Foreign direct investment (FDI) is sought by economies because it is the source of economic development, income growth, and employment (OECD, 2002). However, the flow of FDI can be threatened by global uncertainties and domestic economic conditions (see for example Rashid et al., 2017; Sabir et al., 2019).
There are two strands of empirical literature explaining recent determinants of FDI flows in Asia. The first strand of literature explains the determinants of FDI to be the result of pandemics: in Indonesia (Syarifuddin & Setiawan, 2022), in Europe, America, and Asia (Fang et al., 2021), and particularly in Asia-pacific and emerging economies (Ho & Gan, 2021).
The second strand of literature emphasizes the role played by institutions in attracting FDI. In South-East Asia and South Asia, an important determinant of FDI is government assistance to the private sector, while aid is found to be negatively related to FDI (Rao et al., 2020). In the Asia-Pacific, significant determinants of long-run FDI are political stability (Rashid et al., 2017), gender inequality (Bui et al., 2018), skilled labour, and low wages (Le & Tran-Nam, 2018), whilein South Asia and the Pacific region, political institutions, low level of corruption, sound legal system, and good regulation are significant determinists of inward FDI (Shah, 2017; White et al., 2015; Yerrabati & Hawkes, 2016), including in developed and developing countries. In resource-rich countries, institutions are not relevant determinants of inward Chinese FDI, but they are in resource-poor countries (Kamal et al., 2019, 2020).
Thus, this paper contributes to the existing literature on the determinants of FDI in Asia by consideringthe possible effects of global uncertainties using the smoothed version of the new WUI from Ahir et al. (2018). The WUI is used in Nguyen et al. (2019) and Avom et al. (2020). In our study, instead of using the normalized version of uncertainty, we adopt the smoothed version of WUI to remove the seasonality and irregularity of all events. Previous studies have been largely silent and capture only a narrow definition of global uncertainties on FDI inflows given that unpattern and unseasonal global uncertainties have the capacity to influence the direction of capital (see C. P. Nguyen & Lee, 2021). Our new measures of uncertainty are seasonal- and cyclical-free from events related to pandemics, global financial crisis (GFC), and trade conflicts that may have concerning effect on FDI inflows. The choice of Asia for this study is due to its increasing integration into the global economy, particularly at a time of uncertainties (Armstrong & Westland, 2018). While some economies have enough buffer to withstand such uncertainties, others do not. Standing on the Location based theory, which is premised on the fact that the social, economic, and political conditions of the host country determine FDI (Makoni, 2016), we show that rising global uncertainties reduces inward FDI in Asia emerging economies but not significantly.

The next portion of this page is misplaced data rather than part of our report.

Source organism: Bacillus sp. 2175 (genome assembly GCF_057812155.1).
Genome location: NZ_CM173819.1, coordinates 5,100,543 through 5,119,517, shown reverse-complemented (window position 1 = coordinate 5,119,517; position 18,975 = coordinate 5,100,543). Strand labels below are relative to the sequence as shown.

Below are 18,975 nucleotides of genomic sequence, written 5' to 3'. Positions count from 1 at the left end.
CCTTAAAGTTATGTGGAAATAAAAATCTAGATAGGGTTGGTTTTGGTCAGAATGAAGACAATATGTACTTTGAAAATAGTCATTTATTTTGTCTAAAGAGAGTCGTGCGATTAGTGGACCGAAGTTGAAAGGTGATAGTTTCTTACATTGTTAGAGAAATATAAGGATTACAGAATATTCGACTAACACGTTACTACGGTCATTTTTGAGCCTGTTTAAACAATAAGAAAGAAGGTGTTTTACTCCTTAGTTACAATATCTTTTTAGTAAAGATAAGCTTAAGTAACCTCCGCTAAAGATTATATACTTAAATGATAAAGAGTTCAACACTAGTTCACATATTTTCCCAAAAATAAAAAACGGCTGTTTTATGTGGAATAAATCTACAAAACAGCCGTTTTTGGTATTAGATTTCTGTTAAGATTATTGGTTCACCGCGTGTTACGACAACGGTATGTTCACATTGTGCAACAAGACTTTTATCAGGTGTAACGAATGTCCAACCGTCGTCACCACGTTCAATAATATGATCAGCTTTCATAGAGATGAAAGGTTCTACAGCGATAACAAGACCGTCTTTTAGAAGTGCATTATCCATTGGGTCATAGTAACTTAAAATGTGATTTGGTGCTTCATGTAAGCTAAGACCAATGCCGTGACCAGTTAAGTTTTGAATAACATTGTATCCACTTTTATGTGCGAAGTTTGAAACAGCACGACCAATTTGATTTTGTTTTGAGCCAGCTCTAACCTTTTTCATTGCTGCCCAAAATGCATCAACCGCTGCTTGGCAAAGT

Following the introduction, in Section II, we describe the data and methodology adopted for the study and present the results and discussion in Section III. Section IV concludes the paper.
II. Data and Methodology
We use unbalanced panel data of eight Asian emerging markets (classification according to MCSI Asian emerging markets) from 1990 to 2019. The WUI is available for the eight countries including Philippines and Bangladesh from 1990 to 2019 (WUI, 2020). However, data from the World Bank’s World Development Indicators are insufficient for Philippines and Bangladesh within the specified period. Therefore, the total sampled countries aresix Asian emerging economies instead of eight economies. Except for WUI, data for domestic investment and financial development are unavailable for Philippines and Bangladesh from 1990 to 2019. Hence, we use the panel data for six Asian emerging economies from 1990 to 2019 to investigate the impact of global economic uncertainty on FDI inflows.
To investigate the impact of global economic uncertainty on FDI inflows, the following dynamic panel model is used following Ho & Gan (2021):
whereis the foreign direct investment net inflows (% of GDP) of country in year WUI is the global economic uncertainty index at the country level; is a vector of control variables is the error term; and and are the parameters to be estimated.